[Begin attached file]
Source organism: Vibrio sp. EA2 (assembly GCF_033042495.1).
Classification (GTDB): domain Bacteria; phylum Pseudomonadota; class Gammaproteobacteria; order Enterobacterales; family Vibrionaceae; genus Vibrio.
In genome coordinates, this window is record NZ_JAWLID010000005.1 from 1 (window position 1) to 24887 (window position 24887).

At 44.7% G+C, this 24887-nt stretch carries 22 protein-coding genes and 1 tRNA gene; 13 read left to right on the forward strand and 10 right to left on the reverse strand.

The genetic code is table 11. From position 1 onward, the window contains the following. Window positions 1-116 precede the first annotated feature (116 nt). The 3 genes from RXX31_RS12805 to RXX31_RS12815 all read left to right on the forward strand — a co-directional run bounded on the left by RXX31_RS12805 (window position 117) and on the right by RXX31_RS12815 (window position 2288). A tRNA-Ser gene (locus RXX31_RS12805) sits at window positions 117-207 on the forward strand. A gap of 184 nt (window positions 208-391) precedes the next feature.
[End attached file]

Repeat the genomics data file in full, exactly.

Source organism: Vibrio sp. EA2 (assembly GCF_033042495.1).
Classification (GTDB): domain Bacteria; phylum Pseudomonadota; class Gammaproteobacteria; order Enterobacterales; family Vibrionaceae; genus Vibrio.
In genome coordinates, this window is record NZ_JAWLID010000005.1 from 1 (window position 1) to 24887 (window position 24887).

At 44.7% G+C, this 24887-nt stretch carries 22 protein-coding genes and 1 tRNA gene; 13 read left to right on the forward strand and 10 right to left on the reverse strand.

The genetic code is table 11. From position 1 onward, the window contains the following. Window positions 1-116 precede the first annotated feature (116 nt). The 3 genes from RXX31_RS12805 to RXX31_RS12815 all read left to right on the forward strand — a co-directional run bounded on the left by RXX31_RS12805 (window position 117) and on the right by RXX31_RS12815 (window position 2288). A tRNA-Ser gene (locus RXX31_RS12805) sits at window positions 117-207 on the forward strand. A gap of 184 nt (window positions 208-391) precedes the next feature.